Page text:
Tuesday, May 12, 2020

Patch Golden-en.

I've not posted since week 6 while my blogging peers are going all out with tremendous content. Gavin Haig, Dylan Wrathall, Steve Gale et al all have me eagerly awaiting the next instalment while I am just floundering.

I better fill the gap...

In my last post I 'nocmigged' a Moorhen. The very next day as I took the dog out late, a Coot was yelling its metallic call loudly over the house! Another garden tick on call...I must say, the nocmiggers recording on Xeno canto of birds calling at night are a great help which has just reminded me I had a funny one the night before last that I need to look up...I have suspicions...

On the same night as the Coot, a torchlight check in the village hall pond found a couple of newts on show. Not the expected Smooth Newts I usually see, but two male Palmate Newts. I didnt have a clue they were here being a more upland species usually. Next spring I will be prepared with an aquarium to get some photos.

On Sunday 3rd I got up early and went out birding! Well I got up and had a walk around our village and to the coast path. The only thing of note in a couple of hours was a single Lesser Whitethroat that only stopped briefly before flying off inland. A Wall Brown was in the garden.

In lovely weather, there was just usual expected stuff for a few days the highlight being an influx of Sedge Warblers, not too common in my patch, but 6 arrived on 8th, there was even one singing in the wood beside our garden, that was odd, clearly a newly arrived bird getting its bearings.

It was on Saturday 9th that the real prize lay in store.

Jane and myself took Peggy for a walk down to the pond on a lovely sunny warm morning. It was quiet but very pleasant.

We were about to wander back for breakfast when a call in the trees stopped me dead. This is the standard recovery position when you hear an call that needs to be heard again.

A few seconds passed and then it came. I don't know how to spell 'phweelloo weeloo' but it was as clear as a bell up in tall lime trees behind us. I said 'No! cant be' , Jane said... 'Golden Oriole?' She has never heard one before only hearing  me on about them in the past but she just knew what the caller was... 'weeleeoo woo' again and again...we turned to follow.

I gave her the dog lead and I went ahead. As we walked along the path the bird called again but further off. We headed to where it was. As we neared, the squawking nasal squeal call came a couple of times, lower down across the burn in thick cover. The first time I have heard this call from a migrant. We took a different route to get a better angle but, after a couple of more cat calls, it went silent. The trail was lost.

Such a shame, not to have seen my 4th Northumberland and 2nd patch Golden Oriole, but it gave a great vocal performance in daylight (not on a hard drive) so I am very pleased to have it. For my first one see HERE . Its 11 yrs since that one!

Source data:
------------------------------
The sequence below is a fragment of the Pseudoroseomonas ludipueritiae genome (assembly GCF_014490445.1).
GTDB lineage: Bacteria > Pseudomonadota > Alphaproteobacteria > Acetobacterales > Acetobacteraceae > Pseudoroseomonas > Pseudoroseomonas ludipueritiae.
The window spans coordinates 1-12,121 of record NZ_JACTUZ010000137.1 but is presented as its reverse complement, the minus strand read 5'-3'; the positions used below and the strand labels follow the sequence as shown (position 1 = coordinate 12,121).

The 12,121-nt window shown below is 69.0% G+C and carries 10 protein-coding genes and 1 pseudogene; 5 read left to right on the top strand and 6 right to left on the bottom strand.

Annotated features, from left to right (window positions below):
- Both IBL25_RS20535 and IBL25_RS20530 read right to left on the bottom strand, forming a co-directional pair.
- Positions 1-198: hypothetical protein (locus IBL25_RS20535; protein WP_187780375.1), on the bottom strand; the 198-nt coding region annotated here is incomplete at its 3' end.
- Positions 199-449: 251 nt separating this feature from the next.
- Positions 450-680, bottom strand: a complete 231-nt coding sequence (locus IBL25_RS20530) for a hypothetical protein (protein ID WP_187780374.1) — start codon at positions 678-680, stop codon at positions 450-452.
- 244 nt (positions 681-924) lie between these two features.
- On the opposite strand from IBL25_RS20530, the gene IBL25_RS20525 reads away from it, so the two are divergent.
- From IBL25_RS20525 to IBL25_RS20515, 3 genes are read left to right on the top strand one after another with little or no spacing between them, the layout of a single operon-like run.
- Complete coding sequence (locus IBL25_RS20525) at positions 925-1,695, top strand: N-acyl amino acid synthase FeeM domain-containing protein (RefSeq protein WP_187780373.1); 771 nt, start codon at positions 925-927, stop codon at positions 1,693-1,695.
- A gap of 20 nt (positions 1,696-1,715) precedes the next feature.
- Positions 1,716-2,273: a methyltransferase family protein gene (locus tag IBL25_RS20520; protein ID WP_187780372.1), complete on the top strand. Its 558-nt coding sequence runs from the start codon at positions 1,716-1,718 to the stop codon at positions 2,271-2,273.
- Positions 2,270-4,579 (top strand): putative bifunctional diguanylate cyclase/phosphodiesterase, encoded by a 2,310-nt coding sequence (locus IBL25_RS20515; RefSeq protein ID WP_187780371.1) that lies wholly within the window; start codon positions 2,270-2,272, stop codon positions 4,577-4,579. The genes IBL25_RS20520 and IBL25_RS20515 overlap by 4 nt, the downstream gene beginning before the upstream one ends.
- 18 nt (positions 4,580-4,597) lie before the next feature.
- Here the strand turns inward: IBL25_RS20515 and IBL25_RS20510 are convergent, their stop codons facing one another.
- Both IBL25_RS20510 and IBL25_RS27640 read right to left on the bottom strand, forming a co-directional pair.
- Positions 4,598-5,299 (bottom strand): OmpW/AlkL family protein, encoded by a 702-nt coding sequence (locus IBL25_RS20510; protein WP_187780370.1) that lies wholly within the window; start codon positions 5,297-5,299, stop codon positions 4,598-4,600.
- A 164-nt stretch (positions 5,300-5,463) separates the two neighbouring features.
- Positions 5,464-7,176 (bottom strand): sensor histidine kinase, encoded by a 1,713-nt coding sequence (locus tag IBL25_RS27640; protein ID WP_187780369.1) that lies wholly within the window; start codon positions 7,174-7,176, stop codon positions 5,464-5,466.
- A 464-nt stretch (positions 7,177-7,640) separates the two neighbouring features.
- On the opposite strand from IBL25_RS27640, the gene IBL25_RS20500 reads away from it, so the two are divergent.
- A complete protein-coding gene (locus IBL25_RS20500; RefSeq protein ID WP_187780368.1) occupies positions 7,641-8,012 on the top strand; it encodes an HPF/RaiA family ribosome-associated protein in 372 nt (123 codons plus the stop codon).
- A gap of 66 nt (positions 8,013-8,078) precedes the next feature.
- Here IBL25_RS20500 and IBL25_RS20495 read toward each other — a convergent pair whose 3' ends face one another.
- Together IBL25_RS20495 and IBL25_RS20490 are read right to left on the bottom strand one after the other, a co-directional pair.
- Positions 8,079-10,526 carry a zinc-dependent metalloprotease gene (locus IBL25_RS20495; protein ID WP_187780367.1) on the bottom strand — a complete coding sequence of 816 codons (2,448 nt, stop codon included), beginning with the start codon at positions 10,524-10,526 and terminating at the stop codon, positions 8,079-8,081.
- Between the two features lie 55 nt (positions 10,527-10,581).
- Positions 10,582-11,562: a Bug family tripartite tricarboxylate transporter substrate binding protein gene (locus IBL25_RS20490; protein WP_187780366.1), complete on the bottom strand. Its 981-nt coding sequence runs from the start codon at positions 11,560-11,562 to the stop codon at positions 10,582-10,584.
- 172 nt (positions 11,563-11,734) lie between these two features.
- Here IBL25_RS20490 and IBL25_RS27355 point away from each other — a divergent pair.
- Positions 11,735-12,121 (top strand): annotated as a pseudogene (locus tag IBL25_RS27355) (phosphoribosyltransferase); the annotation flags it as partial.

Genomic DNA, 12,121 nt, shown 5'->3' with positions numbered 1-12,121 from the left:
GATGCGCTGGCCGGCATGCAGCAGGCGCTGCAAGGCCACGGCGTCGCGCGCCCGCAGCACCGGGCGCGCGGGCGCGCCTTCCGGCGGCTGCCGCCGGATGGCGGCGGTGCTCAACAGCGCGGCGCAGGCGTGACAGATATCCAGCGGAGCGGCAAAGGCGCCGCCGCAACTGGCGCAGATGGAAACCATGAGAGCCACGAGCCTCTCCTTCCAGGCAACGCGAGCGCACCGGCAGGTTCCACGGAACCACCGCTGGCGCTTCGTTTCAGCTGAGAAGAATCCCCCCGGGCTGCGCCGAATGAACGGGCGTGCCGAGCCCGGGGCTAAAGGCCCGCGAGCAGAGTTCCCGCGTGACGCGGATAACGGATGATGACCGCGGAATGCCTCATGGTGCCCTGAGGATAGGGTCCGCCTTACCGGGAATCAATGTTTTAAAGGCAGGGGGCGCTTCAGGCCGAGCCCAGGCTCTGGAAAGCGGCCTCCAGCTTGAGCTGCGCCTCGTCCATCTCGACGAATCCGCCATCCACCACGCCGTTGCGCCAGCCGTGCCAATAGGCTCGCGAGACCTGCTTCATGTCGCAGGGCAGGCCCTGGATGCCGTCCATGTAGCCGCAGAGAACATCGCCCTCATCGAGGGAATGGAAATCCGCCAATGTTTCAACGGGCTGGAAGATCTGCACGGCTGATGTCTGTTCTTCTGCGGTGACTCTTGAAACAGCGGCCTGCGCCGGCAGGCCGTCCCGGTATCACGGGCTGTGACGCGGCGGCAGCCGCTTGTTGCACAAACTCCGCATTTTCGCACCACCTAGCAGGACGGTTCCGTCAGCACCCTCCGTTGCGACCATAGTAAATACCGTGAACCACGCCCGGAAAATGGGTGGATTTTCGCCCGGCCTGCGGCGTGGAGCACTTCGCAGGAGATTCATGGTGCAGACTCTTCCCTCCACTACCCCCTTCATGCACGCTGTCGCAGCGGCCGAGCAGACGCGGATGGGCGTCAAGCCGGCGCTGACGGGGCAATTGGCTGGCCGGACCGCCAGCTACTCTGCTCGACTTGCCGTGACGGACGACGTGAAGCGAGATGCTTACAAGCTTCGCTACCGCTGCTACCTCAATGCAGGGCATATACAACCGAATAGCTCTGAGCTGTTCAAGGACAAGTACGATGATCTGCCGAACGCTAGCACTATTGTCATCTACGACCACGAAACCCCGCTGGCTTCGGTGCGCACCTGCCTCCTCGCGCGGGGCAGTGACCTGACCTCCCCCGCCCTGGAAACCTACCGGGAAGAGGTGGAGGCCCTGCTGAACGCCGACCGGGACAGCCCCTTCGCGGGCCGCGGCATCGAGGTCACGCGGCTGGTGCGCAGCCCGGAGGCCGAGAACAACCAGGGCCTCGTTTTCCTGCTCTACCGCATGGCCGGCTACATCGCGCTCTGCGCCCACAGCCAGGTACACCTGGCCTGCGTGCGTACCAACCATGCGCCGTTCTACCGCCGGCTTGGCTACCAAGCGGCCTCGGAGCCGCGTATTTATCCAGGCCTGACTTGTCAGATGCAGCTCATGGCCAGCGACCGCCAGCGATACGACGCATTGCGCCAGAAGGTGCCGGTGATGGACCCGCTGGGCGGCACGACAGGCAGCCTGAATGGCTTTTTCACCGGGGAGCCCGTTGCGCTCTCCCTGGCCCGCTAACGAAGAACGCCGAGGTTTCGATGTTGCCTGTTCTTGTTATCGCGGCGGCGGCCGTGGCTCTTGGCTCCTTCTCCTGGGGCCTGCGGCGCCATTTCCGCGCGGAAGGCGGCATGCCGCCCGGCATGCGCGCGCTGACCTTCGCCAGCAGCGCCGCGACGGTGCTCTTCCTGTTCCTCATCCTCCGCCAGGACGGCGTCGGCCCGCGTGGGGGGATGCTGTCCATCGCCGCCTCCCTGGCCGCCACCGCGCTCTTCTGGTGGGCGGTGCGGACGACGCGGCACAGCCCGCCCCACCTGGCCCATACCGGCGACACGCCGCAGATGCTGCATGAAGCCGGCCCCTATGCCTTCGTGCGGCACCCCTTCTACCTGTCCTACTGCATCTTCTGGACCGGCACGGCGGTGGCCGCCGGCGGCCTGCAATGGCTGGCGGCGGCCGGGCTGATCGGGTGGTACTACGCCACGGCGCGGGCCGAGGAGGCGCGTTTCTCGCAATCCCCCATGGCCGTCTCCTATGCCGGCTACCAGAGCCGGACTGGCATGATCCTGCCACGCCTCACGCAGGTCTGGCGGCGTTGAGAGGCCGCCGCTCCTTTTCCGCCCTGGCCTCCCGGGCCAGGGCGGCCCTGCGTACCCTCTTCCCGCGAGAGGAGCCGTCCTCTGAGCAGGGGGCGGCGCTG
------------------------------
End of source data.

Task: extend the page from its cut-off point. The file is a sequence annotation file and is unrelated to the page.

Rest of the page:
Photo by Gary Woodburn of a bird John and myself found at Newton Pool a few years back. I wish mine had shown as well as this. 

An older drawing of my first Northumberland Golden Oriole that sat about on bramble bushes right in the open.

I cant believe I've had two on my own patch...


Dylan Wrathall said...

I'm honoured to have been given such praise, thank you! I know exactly where you're coming from with this encounter. I had a very similar experience, many moons ago, with a "cat calling" female which, when it finally appeared, I dismissed as a Green Woodpecker, thus no photos, before it flew away, never to be seen again.
Lockdown certainly does something to the patch watcher?
Take care & keep safe - Dylan

Steve Gale said...

A species that I’d love to find locally Stewart. There have been historical records!

Dylan Wrathall said...

I'm humbled by the very fact that my blog is worthy of mention - I thank you!
Golden O - so many happy recollections of Fenland and the Bryant & May poplar plantation just outside of Eley. What a wondrous sound as the dawns were greeted with that "Weelo -weeelo"song of the magnificently yellow males, yet nowhere as piercing as the "cat like" response of the females. Great memories of such happy times - your blog has hit the nail right on the head.
I've only one record for my patch and I very nearly screwed it up, dismissing it as a Green Woodpecker before it flew off revealing the true id -idiot!
Take care, stay safe, keep blogging - Dylan

Gavin Haig said...

What a peach, Stewart! I would love to find a local Golden O, I think they are cracking birds. I've found two or three on spring trips to Scilly years ago, but to hear that magical sound coming from a bit of coastal cover down the road here would have the same effect on me that it had on you! 😊

Stewart said...

Steve -I would have thought you are better placed than me to get a random migrant. Maybe there are just too many good wooded areas your way...now is the time, keep your ears open...

Dyl - Thanks mate. Golden Oriole is as regular as Green Woodpecker on my patch, 2 of each!

Gav - You must be in with a shout for that surely! The song takes a few seconds to dawn on you then its just amazing!